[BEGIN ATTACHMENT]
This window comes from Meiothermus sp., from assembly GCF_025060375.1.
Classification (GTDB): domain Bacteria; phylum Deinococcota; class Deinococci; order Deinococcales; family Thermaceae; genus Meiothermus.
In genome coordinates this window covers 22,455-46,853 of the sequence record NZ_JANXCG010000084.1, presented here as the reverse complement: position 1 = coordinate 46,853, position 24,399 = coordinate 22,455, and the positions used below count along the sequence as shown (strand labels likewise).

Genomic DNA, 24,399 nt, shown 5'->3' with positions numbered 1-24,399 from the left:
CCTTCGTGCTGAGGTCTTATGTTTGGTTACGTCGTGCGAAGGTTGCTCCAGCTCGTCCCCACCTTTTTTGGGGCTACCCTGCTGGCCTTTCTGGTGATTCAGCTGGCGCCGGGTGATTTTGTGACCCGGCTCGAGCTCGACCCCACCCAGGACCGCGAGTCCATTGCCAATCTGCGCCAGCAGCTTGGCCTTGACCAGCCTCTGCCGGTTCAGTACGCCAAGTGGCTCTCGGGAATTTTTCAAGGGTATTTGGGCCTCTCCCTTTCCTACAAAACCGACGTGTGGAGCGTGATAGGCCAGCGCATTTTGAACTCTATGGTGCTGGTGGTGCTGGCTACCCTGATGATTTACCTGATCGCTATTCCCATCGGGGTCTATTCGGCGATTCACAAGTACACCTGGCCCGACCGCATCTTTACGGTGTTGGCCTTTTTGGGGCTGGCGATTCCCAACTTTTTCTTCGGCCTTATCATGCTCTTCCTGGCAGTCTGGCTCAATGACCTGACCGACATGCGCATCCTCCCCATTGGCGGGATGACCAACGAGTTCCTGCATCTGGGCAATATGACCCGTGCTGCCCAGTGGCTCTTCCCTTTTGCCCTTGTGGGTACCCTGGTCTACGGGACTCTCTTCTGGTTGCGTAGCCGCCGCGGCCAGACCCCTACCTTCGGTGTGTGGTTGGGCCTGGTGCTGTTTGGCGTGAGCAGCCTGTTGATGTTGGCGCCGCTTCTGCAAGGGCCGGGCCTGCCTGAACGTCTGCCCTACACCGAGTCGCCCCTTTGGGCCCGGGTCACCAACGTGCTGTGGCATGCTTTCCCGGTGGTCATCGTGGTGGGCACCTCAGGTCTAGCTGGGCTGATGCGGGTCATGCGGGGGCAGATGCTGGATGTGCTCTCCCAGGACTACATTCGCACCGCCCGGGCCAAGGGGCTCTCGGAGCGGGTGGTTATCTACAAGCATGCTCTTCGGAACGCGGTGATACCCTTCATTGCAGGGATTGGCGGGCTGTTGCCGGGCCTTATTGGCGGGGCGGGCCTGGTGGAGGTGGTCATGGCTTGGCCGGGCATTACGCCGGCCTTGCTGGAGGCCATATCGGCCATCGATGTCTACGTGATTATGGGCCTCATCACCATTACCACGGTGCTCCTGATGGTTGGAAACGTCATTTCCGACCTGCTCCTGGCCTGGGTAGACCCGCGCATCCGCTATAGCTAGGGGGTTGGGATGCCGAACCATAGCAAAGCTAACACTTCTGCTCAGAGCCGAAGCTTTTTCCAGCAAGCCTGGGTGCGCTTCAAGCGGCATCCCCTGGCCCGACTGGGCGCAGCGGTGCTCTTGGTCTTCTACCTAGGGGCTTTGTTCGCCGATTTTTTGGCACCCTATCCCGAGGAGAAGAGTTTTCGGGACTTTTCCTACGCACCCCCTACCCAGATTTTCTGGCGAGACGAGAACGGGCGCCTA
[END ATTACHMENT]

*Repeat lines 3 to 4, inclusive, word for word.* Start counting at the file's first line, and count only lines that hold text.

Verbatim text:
In genome coordinates this window covers 22,455-46,853 of the sequence record NZ_JANXCG010000084.1, presented here as the reverse complement: position 1 = coordinate 46,853, position 24,399 = coordinate 22,455, and the positions used below count along the sequence as shown (strand labels likewise).

Genomic DNA, 24,399 nt, shown 5'->3' with positions numbered 1-24,399 from the left: